Send to:

Choose Destination
See comment in PubMed Commons below
Diabetes. 2006 May;55(5):1283-8.

Insulin signaling and glucose transport in skeletal muscle from first-degree relatives of type 2 diabetic patients.

Author information

  • 1Department of Clinical Physiology and Integrative Physiology, Karolinska Institutet, von Eulers väg 4, II, SE-171 77 Stockholm, Sweden.


Aberrant insulin signaling and glucose metabolism in skeletal muscle from type 2 diabetic patients may arise from genetic defects and an altered metabolic milieu. We determined insulin action on signal transduction and glucose transport in isolated vastus lateralis skeletal muscle from normal glucose-tolerant first-degree relatives of type 2 diabetic patients (n = 8, 41 +/- 3 years, BMI 25.1 +/- 0.8 kg/m(2)) and healthy control subjects (n = 9, 40 +/- 2 years, BMI 23.4 +/- 0.7 kg/m(2)) with no family history of diabetes. Basal and submaximal insulin-stimulated (0.6 and 1.2 nmol/l) glucose transport was comparable between groups, whereas the maximal response (120 nmol/l) was 38% lower (P < 0.05) in the relatives. Insulin increased phosphorylation of Akt and Akt substrate of 160 kDa (AS160) in a dose-dependent manner, with comparable responses between groups. AS160 phosphorylation and glucose transport were positively correlated in control subjects (R(2) = 0.97, P = 0.01) but not relatives (R(2) = 0.46, P = 0.32). mRNA of key transcriptional factors and coregulators of mitochondrial biogenesis were also determined. Skeletal muscle mRNA expression of peroxisome proliferator-activated receptor (PPAR) gamma coactivator (PGC)-1alpha, PGC-1beta, PPARdelta, nuclear respiratory factor-1, and uncoupling protein-3 was comparable between first-degree relatives and control subjects. In conclusion, the uncoupling of insulin action on Akt/AS160 signaling and glucose transport implicates defective GLUT4 trafficking as an early event in the pathogenesis of type 2 diabetes.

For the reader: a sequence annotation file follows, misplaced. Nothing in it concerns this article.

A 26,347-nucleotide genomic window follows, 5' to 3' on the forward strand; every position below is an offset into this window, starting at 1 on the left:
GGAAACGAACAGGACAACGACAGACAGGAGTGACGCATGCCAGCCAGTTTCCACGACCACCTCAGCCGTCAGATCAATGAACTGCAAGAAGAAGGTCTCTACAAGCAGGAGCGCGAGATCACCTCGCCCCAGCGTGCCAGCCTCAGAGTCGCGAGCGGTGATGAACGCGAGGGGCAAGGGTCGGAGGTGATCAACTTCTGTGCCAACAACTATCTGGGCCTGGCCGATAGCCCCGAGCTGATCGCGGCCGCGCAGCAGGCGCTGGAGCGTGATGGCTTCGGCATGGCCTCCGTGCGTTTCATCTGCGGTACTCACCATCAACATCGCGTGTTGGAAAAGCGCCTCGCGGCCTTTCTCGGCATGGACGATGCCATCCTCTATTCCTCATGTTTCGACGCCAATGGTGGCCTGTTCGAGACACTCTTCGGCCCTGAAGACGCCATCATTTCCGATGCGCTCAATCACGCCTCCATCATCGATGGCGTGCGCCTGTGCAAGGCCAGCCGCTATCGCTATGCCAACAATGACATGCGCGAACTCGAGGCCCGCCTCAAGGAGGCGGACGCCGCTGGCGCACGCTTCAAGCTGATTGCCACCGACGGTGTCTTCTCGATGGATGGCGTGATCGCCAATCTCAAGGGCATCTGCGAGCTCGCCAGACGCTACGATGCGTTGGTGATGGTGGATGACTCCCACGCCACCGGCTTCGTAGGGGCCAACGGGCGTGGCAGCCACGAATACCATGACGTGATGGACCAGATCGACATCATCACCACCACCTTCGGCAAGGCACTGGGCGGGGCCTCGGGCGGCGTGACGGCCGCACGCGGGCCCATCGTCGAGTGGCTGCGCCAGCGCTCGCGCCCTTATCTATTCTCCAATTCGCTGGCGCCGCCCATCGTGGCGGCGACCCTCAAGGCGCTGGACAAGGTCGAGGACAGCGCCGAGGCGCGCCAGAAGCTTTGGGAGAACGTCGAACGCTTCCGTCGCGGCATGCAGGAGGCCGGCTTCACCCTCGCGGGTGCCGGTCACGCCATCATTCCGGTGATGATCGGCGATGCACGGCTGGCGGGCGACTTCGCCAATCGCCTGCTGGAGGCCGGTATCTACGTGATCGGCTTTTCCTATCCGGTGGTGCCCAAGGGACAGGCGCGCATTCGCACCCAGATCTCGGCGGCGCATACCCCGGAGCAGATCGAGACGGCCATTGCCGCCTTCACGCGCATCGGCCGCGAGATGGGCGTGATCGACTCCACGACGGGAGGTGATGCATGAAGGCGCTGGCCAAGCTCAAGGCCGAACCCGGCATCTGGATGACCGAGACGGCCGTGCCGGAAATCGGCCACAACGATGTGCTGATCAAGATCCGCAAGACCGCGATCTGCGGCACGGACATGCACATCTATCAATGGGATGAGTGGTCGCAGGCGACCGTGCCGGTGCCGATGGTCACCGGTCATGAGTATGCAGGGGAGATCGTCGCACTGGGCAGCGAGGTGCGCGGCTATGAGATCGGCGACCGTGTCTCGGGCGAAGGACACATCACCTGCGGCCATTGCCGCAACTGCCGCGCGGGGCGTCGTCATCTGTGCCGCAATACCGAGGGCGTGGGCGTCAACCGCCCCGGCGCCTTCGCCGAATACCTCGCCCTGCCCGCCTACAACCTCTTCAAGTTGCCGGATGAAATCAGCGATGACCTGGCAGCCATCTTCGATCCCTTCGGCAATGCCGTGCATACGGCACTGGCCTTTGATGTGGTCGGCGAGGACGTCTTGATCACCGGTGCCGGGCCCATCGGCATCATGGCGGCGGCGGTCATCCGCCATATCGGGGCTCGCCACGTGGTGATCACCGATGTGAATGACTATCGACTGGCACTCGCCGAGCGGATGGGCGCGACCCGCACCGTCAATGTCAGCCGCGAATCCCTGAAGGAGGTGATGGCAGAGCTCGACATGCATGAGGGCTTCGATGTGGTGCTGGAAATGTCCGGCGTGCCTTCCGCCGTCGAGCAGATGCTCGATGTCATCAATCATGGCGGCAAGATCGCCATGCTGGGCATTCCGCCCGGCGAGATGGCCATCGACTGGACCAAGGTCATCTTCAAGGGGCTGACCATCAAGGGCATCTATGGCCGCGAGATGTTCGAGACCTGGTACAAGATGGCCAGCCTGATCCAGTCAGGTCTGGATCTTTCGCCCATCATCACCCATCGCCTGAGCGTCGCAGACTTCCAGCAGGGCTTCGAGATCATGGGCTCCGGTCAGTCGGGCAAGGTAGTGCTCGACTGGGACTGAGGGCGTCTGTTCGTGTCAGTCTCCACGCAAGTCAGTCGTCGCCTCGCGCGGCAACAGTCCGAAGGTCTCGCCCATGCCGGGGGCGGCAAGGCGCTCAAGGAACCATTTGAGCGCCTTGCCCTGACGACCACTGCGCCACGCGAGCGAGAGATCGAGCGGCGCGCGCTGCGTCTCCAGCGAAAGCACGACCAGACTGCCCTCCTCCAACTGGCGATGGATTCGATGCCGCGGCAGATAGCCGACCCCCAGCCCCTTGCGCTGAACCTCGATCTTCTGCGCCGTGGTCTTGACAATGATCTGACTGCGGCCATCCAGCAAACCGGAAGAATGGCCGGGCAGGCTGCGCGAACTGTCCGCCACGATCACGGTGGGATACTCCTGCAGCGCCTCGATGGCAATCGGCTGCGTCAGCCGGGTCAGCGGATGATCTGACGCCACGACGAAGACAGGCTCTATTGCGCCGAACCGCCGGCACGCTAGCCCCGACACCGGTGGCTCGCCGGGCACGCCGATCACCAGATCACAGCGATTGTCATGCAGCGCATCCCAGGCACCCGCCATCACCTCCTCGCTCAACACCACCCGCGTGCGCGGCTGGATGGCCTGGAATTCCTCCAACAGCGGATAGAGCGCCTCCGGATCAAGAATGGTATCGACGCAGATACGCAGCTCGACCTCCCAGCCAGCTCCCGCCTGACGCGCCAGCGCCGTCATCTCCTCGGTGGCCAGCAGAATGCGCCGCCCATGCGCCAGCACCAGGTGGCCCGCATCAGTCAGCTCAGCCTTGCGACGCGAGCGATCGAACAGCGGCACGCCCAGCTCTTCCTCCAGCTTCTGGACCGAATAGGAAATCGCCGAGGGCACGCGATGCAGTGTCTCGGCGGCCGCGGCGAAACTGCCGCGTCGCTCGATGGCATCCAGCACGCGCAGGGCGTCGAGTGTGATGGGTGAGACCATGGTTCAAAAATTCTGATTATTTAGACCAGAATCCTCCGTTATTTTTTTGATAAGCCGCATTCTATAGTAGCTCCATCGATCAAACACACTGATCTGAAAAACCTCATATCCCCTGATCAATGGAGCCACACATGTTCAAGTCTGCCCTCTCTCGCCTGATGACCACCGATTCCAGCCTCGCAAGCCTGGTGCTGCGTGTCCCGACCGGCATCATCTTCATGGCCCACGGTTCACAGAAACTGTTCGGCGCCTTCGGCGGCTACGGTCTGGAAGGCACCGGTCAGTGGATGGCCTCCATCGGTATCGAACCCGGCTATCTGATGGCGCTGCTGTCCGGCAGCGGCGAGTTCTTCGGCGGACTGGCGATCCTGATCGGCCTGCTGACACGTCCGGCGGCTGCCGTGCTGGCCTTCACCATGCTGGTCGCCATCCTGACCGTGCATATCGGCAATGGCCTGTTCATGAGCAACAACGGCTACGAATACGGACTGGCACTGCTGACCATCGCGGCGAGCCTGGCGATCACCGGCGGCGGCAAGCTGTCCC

[PubMed - indexed for MEDLINE]
Free full text
PubMed Commons home

PubMed Commons

How to join PubMed Commons

    Supplemental Content

    Full text links

    Icon for HighWire
    Loading ...
    Write to the Help Desk